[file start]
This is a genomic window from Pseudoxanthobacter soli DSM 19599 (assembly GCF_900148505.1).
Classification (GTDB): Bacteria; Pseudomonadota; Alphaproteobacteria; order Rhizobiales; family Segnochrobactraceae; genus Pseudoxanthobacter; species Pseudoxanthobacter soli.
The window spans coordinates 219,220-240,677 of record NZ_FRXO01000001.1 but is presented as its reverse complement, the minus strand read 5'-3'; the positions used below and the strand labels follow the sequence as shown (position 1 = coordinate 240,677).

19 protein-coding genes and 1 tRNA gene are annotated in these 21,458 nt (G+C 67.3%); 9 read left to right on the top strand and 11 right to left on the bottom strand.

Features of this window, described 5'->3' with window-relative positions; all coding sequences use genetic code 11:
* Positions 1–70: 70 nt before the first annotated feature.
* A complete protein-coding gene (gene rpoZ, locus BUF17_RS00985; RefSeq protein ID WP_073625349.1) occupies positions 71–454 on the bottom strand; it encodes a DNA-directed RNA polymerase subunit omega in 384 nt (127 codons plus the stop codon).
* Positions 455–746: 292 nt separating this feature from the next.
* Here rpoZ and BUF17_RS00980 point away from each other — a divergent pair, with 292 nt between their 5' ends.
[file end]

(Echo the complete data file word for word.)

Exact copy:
This is a genomic window from Pseudoxanthobacter soli DSM 19599 (assembly GCF_900148505.1).
Classification (GTDB): Bacteria; Pseudomonadota; Alphaproteobacteria; order Rhizobiales; family Segnochrobactraceae; genus Pseudoxanthobacter; species Pseudoxanthobacter soli.
The window spans coordinates 219,220-240,677 of record NZ_FRXO01000001.1 but is presented as its reverse complement, the minus strand read 5'-3'; the positions used below and the strand labels follow the sequence as shown (position 1 = coordinate 240,677).

19 protein-coding genes and 1 tRNA gene are annotated in these 21,458 nt (G+C 67.3%); 9 read left to right on the top strand and 11 right to left on the bottom strand.

Features of this window, described 5'->3' with window-relative positions; all coding sequences use genetic code 11:
* Positions 1–70: 70 nt before the first annotated feature.
* A complete protein-coding gene (gene rpoZ, locus BUF17_RS00985; RefSeq protein ID WP_073625349.1) occupies positions 71–454 on the bottom strand; it encodes a DNA-directed RNA polymerase subunit omega in 384 nt (127 codons plus the stop codon).
* Positions 455–746: 292 nt separating this feature from the next.
* Here rpoZ and BUF17_RS00980 point away from each other — a divergent pair, with 292 nt between their 5' ends.